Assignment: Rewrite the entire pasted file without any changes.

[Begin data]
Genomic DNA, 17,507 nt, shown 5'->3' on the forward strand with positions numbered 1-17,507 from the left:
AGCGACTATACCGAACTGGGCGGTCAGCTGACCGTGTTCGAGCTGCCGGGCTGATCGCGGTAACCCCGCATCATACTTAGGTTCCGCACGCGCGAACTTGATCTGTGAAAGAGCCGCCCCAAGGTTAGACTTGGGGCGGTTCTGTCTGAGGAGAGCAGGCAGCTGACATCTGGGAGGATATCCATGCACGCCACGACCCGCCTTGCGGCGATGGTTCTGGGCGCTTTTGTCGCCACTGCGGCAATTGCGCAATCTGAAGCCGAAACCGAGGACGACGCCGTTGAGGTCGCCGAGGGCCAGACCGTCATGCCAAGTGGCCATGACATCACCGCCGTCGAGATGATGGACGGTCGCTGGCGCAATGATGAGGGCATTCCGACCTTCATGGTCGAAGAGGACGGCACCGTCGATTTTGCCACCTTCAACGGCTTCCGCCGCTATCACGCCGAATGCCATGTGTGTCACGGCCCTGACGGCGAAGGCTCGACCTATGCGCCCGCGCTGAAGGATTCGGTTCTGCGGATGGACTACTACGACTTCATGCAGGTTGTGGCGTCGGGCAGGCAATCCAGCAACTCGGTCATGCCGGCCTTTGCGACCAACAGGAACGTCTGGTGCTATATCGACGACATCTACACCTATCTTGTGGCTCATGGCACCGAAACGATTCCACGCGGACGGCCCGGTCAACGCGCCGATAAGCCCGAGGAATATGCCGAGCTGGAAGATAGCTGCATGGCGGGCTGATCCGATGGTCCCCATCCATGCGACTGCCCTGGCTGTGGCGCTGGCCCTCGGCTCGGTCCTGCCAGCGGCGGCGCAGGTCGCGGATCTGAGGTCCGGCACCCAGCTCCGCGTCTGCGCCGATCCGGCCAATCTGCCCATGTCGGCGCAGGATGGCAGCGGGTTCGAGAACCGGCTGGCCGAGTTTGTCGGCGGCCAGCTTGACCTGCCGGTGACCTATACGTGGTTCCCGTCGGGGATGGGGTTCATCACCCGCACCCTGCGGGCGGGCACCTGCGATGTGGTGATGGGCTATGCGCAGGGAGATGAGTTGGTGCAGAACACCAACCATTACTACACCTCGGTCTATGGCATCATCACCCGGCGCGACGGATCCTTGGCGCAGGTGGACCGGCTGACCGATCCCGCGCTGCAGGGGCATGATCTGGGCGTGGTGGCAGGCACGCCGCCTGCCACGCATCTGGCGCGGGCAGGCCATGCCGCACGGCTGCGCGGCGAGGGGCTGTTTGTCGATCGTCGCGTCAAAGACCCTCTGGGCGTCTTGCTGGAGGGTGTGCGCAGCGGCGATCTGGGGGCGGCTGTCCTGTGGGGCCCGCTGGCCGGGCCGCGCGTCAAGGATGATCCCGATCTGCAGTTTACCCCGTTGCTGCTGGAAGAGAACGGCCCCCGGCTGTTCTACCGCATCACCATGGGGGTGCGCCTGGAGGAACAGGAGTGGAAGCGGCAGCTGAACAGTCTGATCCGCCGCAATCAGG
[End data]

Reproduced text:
Genomic DNA, 17,507 nt, shown 5'->3' on the forward strand with positions numbered 1-17,507 from the left:
AGCGACTATACCGAACTGGGCGGTCAGCTGACCGTGTTCGAGCTGCCGGGCTGATCGCGGTAACCCCGCATCATACTTAGGTTCCGCACGCGCGAACTTGATCTGTGAAAGAGCCGCCCCAAGGTTAGACTTGGGGCGGTTCTGTCTGAGGAGAGCAGGCAGCTGACATCTGGGAGGATATCCATGCACGCCACGACCCGCCTTGCGGCGATGGTTCTGGGCGCTTTTGTCGCCACTGCGGCAATTGCGCAATCTGAAGCCGAAACCGAGGACGACGCCGTTGAGGTCGCCGAGGGCCAGACCGTCATGCCAAGTGGCCATGACATCACCGCCGTCGAGATGATGGACGGTCGCTGGCGCAATGATGAGGGCATTCCGACCTTCATGGTCGAAGAGGACGGCACCGTCGATTTTGCCACCTTCAACGGCTTCCGCCGCTATCACGCCGAATGCCATGTGTGTCACGGCCCTGACGGCGAAGGCTCGACCTATGCGCCCGCGCTGAAGGATTCGGTTCTGCGGATGGACTACTACGACTTCATGCAGGTTGTGGCGTCGGGCAGGCAATCCAGCAACTCGGTCATGCCGGCCTTTGCGACCAACAGGAACGTCTGGTGCTATATCGACGACATCTACACCTATCTTGTGGCTCATGGCACCGAAACGATTCCACGCGGACGGCCCGGTCAACGCGCCGATAAGCCCGAGGAATATGCCGAGCTGGAAGATAGCTGCATGGCGGGCTGATCCGATGGTCCCCATCCATGCGACTGCCCTGGCTGTGGCGCTGGCCCTCGGCTCGGTCCTGCCAGCGGCGGCGCAGGTCGCGGATCTGAGGTCCGGCACCCAGCTCCGCGTCTGCGCCGATCCGGCCAATCTGCCCATGTCGGCGCAGGATGGCAGCGGGTTCGAGAACCGGCTGGCCGAGTTTGTCGGCGGCCAGCTTGACCTGCCGGTGACCTATACGTGGTTCCCGTCGGGGATGGGGTTCATCACCCGCACCCTGCGGGCGGGCACCTGCGATGTGGTGATGGGCTATGCGCAGGGAGATGAGTTGGTGCAGAACACCAACCATTACTACACCTCGGTCTATGGCATCATCACCCGGCGCGACGGATCCTTGGCGCAGGTGGACCGGCTGACCGATCCCGCGCTGCAGGGGCATGATCTGGGCGTGGTGGCAGGCACGCCGCCTGCCACGCATCTGGCGCGGGCAGGCCATGCCGCACGGCTGCGCGGCGAGGGGCTGTTTGTCGATCGTCGCGTCAAAGACCCTCTGGGCGTCTTGCTGGAGGGTGTGCGCAGCGGCGATCTGGGGGCGGCTGTCCTGTGGGGCCCGCTGGCCGGGCCGCGCGTCAAGGATGATCCCGATCTGCAGTTTACCCCGTTGCTGCTGGAAGAGAACGGCCCCCGGCTGTTCTACCGCATCACCATGGGGGTGCGCCTGGAGGAACAGGAGTGGAAGCGGCAGCTGAACAGTCTGATCCGCCGCAATCAGG